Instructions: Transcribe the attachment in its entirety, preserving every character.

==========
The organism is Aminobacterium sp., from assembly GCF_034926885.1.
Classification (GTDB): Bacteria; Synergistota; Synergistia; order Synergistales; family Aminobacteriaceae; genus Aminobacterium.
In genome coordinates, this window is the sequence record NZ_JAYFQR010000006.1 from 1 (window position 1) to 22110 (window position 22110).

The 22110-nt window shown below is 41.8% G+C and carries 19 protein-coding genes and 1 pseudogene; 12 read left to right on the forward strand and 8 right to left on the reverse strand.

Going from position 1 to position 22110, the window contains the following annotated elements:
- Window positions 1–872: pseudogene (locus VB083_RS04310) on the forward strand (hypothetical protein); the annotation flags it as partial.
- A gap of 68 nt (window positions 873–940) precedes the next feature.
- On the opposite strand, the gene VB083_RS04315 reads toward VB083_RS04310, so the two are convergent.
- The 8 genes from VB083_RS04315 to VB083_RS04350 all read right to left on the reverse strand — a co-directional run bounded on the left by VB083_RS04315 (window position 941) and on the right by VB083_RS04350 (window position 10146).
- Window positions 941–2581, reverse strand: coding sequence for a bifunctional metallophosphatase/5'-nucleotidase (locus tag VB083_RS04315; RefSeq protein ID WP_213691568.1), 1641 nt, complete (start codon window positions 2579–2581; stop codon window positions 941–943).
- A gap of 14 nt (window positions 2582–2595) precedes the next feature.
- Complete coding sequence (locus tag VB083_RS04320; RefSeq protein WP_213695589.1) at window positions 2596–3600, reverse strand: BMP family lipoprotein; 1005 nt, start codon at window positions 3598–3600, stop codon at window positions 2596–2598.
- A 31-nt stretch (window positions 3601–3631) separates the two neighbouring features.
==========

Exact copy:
The organism is Aminobacterium sp., from assembly GCF_034926885.1.
Classification (GTDB): Bacteria; Synergistota; Synergistia; order Synergistales; family Aminobacteriaceae; genus Aminobacterium.
In genome coordinates, this window is the sequence record NZ_JAYFQR010000006.1 from 1 (window position 1) to 22110 (window position 22110).

The 22110-nt window shown below is 41.8% G+C and carries 19 protein-coding genes and 1 pseudogene; 12 read left to right on the forward strand and 8 right to left on the reverse strand.

Going from position 1 to position 22110, the window contains the following annotated elements:
- Window positions 1–872: pseudogene (locus VB083_RS04310) on the forward strand (hypothetical protein); the annotation flags it as partial.
- A gap of 68 nt (window positions 873–940) precedes the next feature.
- On the opposite strand, the gene VB083_RS04315 reads toward VB083_RS04310, so the two are convergent.
- The 8 genes from VB083_RS04315 to VB083_RS04350 all read right to left on the reverse strand — a co-directional run bounded on the left by VB083_RS04315 (window position 941) and on the right by VB083_RS04350 (window position 10146).
- Window positions 941–2581, reverse strand: coding sequence for a bifunctional metallophosphatase/5'-nucleotidase (locus tag VB083_RS04315; RefSeq protein ID WP_213691568.1), 1641 nt, complete (start codon window positions 2579–2581; stop codon window positions 941–943).
- A gap of 14 nt (window positions 2582–2595) precedes the next feature.
- Complete coding sequence (locus tag VB083_RS04320; RefSeq protein WP_213695589.1) at window positions 2596–3600, reverse strand: BMP family lipoprotein; 1005 nt, start codon at window positions 3598–3600, stop codon at window positions 2596–2598.
- A 31-nt stretch (window positions 3601–3631) separates the two neighbouring features.